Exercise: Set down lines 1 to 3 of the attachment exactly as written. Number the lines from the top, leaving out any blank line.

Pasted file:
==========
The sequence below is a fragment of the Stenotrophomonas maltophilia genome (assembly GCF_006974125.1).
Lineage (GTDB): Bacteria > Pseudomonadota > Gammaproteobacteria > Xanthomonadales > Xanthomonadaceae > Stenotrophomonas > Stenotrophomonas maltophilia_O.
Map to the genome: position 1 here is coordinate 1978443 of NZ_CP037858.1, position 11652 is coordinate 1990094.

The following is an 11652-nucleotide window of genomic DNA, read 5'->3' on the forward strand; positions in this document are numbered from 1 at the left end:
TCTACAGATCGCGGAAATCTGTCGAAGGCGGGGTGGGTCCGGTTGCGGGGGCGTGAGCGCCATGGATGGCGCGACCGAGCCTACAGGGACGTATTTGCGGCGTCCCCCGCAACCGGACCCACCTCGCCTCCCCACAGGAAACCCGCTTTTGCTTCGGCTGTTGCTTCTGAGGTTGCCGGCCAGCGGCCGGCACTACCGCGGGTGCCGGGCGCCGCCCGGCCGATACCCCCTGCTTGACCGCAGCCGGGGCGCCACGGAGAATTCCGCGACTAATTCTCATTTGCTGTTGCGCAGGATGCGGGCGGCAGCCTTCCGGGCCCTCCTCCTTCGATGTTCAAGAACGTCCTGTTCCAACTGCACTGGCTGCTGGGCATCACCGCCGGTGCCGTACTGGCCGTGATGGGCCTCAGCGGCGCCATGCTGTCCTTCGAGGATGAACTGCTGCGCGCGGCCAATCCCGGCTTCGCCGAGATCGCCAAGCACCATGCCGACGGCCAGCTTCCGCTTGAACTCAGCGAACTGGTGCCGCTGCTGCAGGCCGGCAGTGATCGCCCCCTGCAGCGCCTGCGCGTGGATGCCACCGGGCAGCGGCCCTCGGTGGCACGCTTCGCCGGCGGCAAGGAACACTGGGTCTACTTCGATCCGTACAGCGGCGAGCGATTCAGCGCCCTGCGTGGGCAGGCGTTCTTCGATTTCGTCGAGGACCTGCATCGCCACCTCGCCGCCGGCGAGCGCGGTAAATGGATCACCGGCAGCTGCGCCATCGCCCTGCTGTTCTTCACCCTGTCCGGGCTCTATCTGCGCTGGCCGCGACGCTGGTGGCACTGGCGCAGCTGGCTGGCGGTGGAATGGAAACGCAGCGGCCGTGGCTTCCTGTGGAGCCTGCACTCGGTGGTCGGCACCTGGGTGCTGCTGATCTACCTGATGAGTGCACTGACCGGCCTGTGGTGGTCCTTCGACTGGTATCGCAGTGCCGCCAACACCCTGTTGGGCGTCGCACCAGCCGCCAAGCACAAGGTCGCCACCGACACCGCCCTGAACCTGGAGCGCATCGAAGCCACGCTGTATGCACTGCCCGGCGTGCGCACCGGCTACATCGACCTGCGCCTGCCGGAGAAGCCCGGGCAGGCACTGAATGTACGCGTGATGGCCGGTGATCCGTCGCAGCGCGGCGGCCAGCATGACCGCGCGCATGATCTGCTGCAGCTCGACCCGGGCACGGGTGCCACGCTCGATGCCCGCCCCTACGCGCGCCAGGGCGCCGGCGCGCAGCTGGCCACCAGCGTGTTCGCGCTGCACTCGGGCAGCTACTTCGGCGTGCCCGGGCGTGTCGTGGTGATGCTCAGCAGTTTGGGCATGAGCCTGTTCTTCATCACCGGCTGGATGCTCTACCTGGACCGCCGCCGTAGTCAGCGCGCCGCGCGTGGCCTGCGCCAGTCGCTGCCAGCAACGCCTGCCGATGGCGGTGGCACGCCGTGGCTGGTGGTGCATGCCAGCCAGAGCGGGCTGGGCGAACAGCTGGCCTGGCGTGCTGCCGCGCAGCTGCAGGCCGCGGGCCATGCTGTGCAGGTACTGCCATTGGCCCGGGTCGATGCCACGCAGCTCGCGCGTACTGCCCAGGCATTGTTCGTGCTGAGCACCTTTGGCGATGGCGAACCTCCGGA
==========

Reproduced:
The sequence below is a fragment of the Stenotrophomonas maltophilia genome (assembly GCF_006974125.1).
Lineage (GTDB): Bacteria > Pseudomonadota > Gammaproteobacteria > Xanthomonadales > Xanthomonadaceae > Stenotrophomonas > Stenotrophomonas maltophilia_O.
Map to the genome: position 1 here is coordinate 1978443 of NZ_CP037858.1, position 11652 is coordinate 1990094.